Supra power + old school looks: The Plus 6 is Morgan's most accomplished car yet
And all built on a brand new platform
Alex Goy is a freelance motoring journalist who writes for the likes of Motor1, Carfection, CNET and DriveTribe.
Before now, the ‘big’ Morgan has been the Plus Eight. A hand built, V8 mentalist, the Plus 8 was the car for people who wanted to take their motors touring, and to make an enormous amount of noise in the process.
It was a glorious thing, but one that emissions regs has sadly killed off. The new ‘big’ Morgan is somewhat different. The Plus Six comes with a turbocharged straight six, an all-new platform, and more space. It is also utterly unhinged.
Launched at the 2019 Geneva Motor Show, alongside an announcement that Morgan is now part owned by an Italian investment firm (with the implication that it has more money than God), the Plus Six may well be the last ‘old’ Morgan built before the Italian money starts to creep in.
The team in Malvern has developed a stronger, more spacious, better spring platform for its new car. It struck a deal with engine supplier BMW to nab its B58 motor (the same one you get in the Z4 and Toyota’s sainted Supra) as well. While its look follows Morgan design language closely, Jon Wells and his team made some key changes in the process – its nostrils, for example. Much like Morgan itself, the new car was new, but old. Marv-o.
It’s an important car for the company, as its platform and powertrain are likely to form the basis for its ‘big’ product for years to come. The good news is that it’s chuffing incredible. Not perfect by any means, but a leap forward over what’s come before.
It looks cracking, that’s for sure. Even on the streets of Malvern, where Morgans are surely a common sight, it caused heads to turn. The newly embiggened interior looks very much like a traditional Morgan, albeit with more space, and a hidden aux cable to plug your phone in to the speakers. There’s little by way of infotainment, but who uses anything other than their phone these days anyway?
The view through the short windscreen is pleasingly British. You look straight into its nostrils, and can use the massive front arches as a guide to where the front is. Handy. The interior, while pretty, isn’t perfect. It was pleasingly rattle free (hand built cars can be VERY rattly), but the seats were rock hard. Something that may disappear with age, but a concern for now.
The speakers are a bit tinny as well, but can go loud enough to make themselves heard at speed. Owing to the seat and ‘wheel positions, and how awkwardly sized I am, getting in and out was an awkward affair as well.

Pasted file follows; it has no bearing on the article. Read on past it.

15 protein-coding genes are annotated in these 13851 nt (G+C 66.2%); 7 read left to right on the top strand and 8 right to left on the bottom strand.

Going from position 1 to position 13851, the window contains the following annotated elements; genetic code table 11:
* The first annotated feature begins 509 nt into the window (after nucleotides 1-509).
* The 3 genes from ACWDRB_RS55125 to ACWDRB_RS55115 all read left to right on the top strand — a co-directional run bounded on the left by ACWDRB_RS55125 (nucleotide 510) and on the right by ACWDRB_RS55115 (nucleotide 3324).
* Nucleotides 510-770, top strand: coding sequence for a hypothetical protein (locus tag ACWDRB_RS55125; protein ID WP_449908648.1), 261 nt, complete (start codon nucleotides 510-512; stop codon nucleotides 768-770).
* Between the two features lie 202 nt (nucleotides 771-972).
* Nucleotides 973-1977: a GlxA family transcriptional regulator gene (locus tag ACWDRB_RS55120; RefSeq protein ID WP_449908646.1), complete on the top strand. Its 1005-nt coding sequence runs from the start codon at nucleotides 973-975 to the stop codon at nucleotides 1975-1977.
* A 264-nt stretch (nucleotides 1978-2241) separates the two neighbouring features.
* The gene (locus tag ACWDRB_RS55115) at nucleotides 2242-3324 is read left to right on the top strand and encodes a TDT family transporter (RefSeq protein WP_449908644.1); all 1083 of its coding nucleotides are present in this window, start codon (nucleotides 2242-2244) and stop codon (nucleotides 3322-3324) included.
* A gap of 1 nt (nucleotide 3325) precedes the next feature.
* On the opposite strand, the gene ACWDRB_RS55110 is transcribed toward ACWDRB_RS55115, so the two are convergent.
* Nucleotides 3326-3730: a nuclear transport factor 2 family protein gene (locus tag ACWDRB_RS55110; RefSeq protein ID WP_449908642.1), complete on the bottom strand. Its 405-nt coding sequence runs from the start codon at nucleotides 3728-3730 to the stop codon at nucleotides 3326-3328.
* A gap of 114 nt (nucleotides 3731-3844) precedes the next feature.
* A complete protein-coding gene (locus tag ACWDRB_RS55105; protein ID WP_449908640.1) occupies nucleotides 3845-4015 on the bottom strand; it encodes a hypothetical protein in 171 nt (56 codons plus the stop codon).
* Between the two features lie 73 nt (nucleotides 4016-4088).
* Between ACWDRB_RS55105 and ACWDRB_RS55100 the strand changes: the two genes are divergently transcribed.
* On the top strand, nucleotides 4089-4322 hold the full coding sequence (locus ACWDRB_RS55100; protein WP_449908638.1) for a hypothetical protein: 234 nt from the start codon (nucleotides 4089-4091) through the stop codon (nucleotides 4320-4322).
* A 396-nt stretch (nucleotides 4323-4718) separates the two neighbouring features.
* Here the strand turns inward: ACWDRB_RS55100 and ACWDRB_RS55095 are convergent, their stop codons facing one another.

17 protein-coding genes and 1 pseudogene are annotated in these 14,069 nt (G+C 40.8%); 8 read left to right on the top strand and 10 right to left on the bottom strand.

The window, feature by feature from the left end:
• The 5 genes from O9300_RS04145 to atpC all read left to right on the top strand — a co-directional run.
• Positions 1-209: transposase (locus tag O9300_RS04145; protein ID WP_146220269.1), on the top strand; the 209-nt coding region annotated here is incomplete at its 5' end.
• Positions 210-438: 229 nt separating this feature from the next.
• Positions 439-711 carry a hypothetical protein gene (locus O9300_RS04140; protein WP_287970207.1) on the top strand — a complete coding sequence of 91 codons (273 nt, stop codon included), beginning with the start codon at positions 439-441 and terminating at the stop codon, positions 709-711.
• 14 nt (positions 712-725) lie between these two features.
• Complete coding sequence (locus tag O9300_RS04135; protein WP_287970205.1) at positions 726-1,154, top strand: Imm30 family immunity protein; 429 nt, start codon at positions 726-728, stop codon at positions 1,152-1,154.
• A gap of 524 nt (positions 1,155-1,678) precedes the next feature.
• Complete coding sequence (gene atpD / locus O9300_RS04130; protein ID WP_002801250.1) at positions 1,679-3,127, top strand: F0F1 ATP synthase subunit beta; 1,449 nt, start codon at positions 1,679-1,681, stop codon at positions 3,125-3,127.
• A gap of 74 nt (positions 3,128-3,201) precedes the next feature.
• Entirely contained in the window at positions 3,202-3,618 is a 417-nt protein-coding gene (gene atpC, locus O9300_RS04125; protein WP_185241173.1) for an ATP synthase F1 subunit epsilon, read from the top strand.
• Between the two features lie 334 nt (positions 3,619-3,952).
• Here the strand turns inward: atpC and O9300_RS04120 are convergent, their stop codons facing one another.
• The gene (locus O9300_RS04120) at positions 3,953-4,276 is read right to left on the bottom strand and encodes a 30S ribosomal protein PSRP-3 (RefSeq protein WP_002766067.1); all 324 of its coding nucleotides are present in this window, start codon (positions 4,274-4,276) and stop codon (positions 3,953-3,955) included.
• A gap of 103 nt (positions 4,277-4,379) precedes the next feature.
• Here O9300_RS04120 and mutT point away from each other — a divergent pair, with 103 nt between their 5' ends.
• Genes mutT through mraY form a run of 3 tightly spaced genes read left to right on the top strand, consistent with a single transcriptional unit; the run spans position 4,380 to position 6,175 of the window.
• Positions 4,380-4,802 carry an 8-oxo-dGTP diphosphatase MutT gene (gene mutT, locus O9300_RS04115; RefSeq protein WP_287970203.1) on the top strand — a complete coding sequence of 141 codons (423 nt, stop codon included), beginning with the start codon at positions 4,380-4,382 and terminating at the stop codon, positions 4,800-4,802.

Firing up the Plus Six is a strange experience. Where once there was a burst of V8 burbliness, now there’s a bassy hum, followed by near silence at low speed. Keep the motor unstressed and it glides through town. It’s almost relaxing.
It becomes much, much less relaxing when you give it some stick. See, the B58 powertrain comes with 335bhp and 369lb ft. That torque figure is the important bit – you get it from as low as 1,600rpm – basically nothing. The other thing to note is that the Plus Six doesn’t have any form of traction control. In the V8 car that wasn’t a pressing concern, but here… you have to treat it with respect else you’ll find yourself pulling some interesting angles coming out of junctions. It’ll also leave a set of number elevens if your foot slips…
The powertrain is staggeringly good. There’s little waiting around for torque, no sloppy slush-o-matic gear change to wait for. The thing just goes. Morgan says it’ll crack 0-62mph in a smidge over four seconds, which is entirely feasible, and it’ll hit 166mph. Simply point it at a place you want to be at and you’ll get there in no time at all.
Weighing in at 1075kgs, it’s not heavy at all. You don’t feel much weight transfer during cornering, it never feels… saggy. More taught and lively when you’re in a hurry. When you’re not it rides well, meaning you can take it to your favourite bit of road and not worry about doing your back in on the rough stuff en route.
Its steering is smooth as well, though it could do with a little more feel. That said, it doesn’t tramline on nasty roads at all.
The only pubes in the ointment… the brakes and the BMW gear lever. The brakes work, and they work well when you need them to, but they lack feel. The pedal has a short travel, and it takes some getting used to. The lever? When you're driving it you don't notice it, but some wood cladding or body-colour might help it blend in.
Morgan had a big job on its hands when it had to replace its V8 cars. Turbocharging was a risk, and something the company had never done before. However, the resulting car is, easily, the most accomplished sports car Malvern has put out in recent memory. It’s very different from everything else out there, and wonderfully so.